Iran’s “Kitten” Cyber Hackers Poised to Strike If Trump Shreds Nuke Deal

Tehran poses an increasing cyber threat to the U.S., in light of the Trump administration’s allegations that Iran is violating United Nations Security Council resolutions tied to the nuclear agreement. Iran-sponsored hackers—dismissively referred to as “kittens” for their original lack of sophistication—are bolstering their cyber warfare capabilities as part of their rivalry with Saudi Arabia. But should President Donald Trump take further steps to scrap the nuclear deal, it could mean an uptick in Iranian state-sponsored cyber intrusions into American and allied systems, with the goals of espionage, subversion, sabotage and possibly coercion.

  • Since 2011, Iran has worked to establish itself as a prominent aggressor in cyberspace, alongside China, Russia and North Korea. Evolving from mere website defacement and crude censorship domestically in the early 2000s, Iran has become a player in sustained cyber espionage campaigns, disruptive denial of service (DDoS) attacks and the probing of networks for critical infrastructure facilities.
  • Iran wasn’t pursuing cyber capabilities with much urgency, experts say, until it was revealed  in 2010 that a joint Israeli-U.S. Stuxnet worm sabotaged nuclear centrifuges at Iran’s facility in Natanz. As the first-known instance of virtual intrusions resulting in physical effects, the operation demonstrated the potential effectiveness of such an attack and has informed much of Iranian cyber operations since.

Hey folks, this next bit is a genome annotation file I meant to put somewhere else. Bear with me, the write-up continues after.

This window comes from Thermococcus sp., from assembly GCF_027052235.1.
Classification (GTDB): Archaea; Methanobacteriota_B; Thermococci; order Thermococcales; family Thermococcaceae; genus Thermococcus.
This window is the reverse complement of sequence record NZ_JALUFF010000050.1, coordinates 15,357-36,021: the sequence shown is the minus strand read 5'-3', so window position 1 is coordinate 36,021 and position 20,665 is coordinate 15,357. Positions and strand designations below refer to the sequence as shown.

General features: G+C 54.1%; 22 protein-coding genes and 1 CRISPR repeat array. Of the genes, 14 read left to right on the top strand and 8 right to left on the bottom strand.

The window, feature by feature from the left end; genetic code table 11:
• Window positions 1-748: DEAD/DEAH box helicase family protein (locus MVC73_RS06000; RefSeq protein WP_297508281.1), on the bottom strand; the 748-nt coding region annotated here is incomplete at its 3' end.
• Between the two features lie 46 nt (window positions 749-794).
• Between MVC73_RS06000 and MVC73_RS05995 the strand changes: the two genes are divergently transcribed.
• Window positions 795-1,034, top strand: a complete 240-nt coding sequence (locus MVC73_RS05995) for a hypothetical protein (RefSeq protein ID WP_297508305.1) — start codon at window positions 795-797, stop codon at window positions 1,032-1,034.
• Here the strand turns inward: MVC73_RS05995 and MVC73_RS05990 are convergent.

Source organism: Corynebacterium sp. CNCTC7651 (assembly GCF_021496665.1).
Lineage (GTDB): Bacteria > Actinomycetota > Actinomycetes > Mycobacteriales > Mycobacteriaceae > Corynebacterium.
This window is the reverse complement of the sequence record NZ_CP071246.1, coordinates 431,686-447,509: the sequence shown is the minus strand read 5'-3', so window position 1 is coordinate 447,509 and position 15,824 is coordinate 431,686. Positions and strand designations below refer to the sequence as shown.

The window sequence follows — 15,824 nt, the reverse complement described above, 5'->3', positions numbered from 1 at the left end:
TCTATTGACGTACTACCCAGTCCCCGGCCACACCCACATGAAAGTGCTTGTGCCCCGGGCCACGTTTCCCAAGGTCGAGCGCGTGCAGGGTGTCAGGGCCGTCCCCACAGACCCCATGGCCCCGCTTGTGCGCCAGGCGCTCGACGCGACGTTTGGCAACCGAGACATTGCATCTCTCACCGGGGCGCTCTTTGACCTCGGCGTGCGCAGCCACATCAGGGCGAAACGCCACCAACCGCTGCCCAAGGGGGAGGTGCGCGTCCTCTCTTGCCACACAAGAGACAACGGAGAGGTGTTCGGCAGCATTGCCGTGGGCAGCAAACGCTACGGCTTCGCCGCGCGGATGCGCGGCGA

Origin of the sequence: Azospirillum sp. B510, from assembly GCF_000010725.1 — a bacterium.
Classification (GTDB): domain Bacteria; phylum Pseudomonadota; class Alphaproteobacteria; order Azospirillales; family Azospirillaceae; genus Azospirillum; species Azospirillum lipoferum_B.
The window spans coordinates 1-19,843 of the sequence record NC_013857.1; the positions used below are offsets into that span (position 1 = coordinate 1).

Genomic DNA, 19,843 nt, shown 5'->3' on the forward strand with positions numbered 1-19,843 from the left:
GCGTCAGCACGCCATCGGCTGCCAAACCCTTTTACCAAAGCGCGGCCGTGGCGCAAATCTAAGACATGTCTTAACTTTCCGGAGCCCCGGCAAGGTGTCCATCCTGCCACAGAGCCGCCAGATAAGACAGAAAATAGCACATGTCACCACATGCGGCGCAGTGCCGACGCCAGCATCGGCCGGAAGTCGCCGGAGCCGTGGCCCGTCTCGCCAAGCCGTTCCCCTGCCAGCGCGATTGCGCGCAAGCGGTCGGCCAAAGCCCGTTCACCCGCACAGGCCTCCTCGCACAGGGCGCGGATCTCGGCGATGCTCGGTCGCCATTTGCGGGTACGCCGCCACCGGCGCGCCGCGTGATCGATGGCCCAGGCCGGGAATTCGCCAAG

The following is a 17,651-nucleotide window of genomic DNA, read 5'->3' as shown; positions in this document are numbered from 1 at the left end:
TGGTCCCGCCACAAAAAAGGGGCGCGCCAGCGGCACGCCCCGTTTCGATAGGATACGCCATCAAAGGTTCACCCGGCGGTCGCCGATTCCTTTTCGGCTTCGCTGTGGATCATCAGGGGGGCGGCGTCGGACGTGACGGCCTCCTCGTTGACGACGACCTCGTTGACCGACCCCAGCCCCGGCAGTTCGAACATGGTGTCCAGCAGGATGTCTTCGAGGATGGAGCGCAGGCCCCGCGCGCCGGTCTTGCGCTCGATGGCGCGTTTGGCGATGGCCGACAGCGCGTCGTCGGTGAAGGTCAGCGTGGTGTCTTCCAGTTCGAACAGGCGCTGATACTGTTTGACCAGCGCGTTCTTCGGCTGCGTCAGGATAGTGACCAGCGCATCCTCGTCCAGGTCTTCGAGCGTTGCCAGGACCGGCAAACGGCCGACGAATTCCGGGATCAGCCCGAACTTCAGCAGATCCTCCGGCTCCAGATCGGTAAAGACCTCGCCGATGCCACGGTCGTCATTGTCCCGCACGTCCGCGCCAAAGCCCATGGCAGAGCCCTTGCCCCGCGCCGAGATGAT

• Iran often has conducted disruptive cyber operations loosely in response to actions taken by others. It sees offensive cyber operations as an asymmetric but proportional tool for retaliation. For example, following the Stuxnet attack and the imposition of new sanctions on Iran’s oil and financial sectors in 2011, Tehran was suspected of retaliating in 2012 by releasing the Shamoon disk-wiping malware into the networks of Saudi oil giant Saudi Aramco and Qatar’s natural gas authority, RasGas. It also launched volleys of DDoS attacks against at least 46 major U.S. financial systems.
  • Iran commonly conducts its state-sponsored cyber operations behind a thin veil of hacktivism. From 2011 to 2013, a group calling itself the Qassam Cyber Fighters launched DDoS attacks that flooded the servers of U.S. banks with artificial traffic until they became inaccessible. In March 2016, the Justice Department unsealed indictments of seven individuals—employees of the Iran-based computer companies ITSecTeam and Mersad Company—for conducting the DDoS attacks — and intrusions into a small dam in upstate New York—on behalf of the Islamic Revolutionary Guard Corps (IRGC), the arm of Iran’s military formed in the aftermath of the 1979 Iranian revolution.

While much of Iran’s cyber operations have been attempts at asymmetric disruption against its Gulf rivals, Israel and the United States, it has recalculated since the 2015 negotiation of the Joint Comprehensive Plan of Action (JCPOA), the Iran nuclear deal.

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